The men worked at them on Tuesday and Wednesday morning, returning to their usual quarters each day, but on Thursday morning at about six o'clock they started out with their blankets and waterproofs in addition to their usual pack.
On arrival at the trenches they began the final preparations, and it was a very interesting sight to see the officers as well as the men with their tunics off and shirt sleeves rolled up, slogging away at the job for all they were worth. Many a smooth palm became rough and sore during the making of these trenches, but afterwards the hands were regarded as something worth showing - and so they were.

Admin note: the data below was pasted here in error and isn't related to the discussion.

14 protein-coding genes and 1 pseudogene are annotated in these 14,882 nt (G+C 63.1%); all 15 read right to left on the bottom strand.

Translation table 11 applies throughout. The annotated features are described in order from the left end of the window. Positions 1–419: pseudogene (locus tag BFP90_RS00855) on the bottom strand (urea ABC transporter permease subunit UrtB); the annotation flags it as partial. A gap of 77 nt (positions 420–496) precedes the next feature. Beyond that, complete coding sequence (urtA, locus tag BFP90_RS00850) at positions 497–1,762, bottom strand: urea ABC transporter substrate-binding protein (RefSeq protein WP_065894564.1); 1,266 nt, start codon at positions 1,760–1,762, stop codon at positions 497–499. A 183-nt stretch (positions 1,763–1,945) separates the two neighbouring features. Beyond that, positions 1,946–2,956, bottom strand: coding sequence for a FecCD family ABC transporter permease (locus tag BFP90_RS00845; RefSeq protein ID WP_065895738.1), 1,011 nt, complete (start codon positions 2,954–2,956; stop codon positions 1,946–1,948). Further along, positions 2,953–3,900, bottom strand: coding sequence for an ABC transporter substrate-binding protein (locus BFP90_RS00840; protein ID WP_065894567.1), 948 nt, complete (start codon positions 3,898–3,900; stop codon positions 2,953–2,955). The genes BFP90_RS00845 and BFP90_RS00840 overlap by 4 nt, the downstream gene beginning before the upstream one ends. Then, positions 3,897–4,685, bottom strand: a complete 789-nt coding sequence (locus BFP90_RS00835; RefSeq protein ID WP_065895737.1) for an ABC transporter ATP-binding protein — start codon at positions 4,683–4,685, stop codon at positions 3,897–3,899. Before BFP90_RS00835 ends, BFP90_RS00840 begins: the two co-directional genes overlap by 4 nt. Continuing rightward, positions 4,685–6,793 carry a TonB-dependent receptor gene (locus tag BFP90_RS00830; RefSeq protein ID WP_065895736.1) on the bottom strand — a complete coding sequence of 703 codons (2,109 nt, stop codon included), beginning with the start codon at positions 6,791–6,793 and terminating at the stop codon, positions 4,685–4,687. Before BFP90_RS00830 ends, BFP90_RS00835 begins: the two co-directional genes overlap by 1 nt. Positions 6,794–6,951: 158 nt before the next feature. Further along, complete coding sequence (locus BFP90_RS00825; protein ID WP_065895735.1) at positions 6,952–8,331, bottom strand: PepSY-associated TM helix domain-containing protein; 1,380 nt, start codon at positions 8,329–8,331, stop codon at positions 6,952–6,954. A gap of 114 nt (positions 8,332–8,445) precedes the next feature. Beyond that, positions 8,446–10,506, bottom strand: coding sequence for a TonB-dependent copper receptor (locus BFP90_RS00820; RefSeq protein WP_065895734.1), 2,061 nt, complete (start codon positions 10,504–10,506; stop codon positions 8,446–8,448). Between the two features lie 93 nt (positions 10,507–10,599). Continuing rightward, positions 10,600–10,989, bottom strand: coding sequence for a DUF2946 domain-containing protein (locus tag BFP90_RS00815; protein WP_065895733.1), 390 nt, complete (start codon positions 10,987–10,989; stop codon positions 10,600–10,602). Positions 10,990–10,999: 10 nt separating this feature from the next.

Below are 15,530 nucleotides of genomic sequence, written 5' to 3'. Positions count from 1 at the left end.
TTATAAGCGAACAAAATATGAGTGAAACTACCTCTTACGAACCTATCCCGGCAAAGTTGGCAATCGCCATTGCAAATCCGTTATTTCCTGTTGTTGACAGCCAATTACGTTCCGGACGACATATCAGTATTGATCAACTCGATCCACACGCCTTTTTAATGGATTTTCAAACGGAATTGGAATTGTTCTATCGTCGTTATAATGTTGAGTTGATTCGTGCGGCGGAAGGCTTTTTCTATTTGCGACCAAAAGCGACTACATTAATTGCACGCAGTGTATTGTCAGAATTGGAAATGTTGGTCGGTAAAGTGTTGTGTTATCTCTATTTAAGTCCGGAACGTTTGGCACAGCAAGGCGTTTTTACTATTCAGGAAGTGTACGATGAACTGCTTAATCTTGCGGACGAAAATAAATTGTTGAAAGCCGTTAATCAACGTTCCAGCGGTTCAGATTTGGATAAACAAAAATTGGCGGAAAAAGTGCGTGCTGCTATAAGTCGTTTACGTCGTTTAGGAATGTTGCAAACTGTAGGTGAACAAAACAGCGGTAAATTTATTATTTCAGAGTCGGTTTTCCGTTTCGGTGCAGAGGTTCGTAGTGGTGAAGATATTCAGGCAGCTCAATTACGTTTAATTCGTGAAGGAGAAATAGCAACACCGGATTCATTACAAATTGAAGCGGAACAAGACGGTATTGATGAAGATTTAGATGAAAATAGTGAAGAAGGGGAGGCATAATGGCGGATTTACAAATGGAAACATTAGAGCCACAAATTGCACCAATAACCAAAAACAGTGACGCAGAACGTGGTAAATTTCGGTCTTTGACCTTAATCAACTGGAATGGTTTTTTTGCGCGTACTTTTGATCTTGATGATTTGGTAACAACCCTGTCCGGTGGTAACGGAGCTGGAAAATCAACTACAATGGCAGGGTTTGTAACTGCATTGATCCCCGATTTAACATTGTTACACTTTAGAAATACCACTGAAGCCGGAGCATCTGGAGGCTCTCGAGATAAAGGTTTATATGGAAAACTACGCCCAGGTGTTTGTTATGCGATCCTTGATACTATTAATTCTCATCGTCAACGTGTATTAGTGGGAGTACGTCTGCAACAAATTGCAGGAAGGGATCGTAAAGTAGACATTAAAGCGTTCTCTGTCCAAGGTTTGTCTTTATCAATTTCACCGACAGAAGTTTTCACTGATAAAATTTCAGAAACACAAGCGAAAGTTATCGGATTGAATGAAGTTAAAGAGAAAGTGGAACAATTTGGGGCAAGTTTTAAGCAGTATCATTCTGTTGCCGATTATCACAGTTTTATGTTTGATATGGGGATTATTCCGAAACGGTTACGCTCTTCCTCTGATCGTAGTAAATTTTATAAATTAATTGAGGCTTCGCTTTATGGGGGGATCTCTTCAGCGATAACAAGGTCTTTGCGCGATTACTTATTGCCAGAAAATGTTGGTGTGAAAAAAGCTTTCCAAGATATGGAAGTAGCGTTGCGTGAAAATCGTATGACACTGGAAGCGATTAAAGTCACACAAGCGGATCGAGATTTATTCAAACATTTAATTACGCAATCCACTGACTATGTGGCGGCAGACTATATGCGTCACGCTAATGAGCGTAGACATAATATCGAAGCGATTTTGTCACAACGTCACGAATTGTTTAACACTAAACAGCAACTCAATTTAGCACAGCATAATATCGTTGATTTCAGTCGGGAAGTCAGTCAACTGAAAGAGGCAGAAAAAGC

With the troops were their field kitchens, and the meals were served to the soldiers on the spot. There was something to keep the men employed continually. Outposts and pickets were placed in anticipation of an attack from the north, and the men bivouacked at night behind the lines. But they had only a few hours sleep because of an impending attack.
It was thought by many of the men that the Highlanders from Bedford would form the attacking party, but as a matter of fact this had never been contemplated. Instead, the Lincoln and Leicester Brigade who had been entrenched on Sharpenhoe Point, were transformed into the enemy.
Quietly, just after midnight, they slipped out of their trenches and in the darkness they performed an eight mile march in a semi-circular sweep - round in front of the positions - to Sundon. Here at dawn the attack began. The defenders could not be sure where the attack would be developed until the "enemy's" infantry were within 200 yards.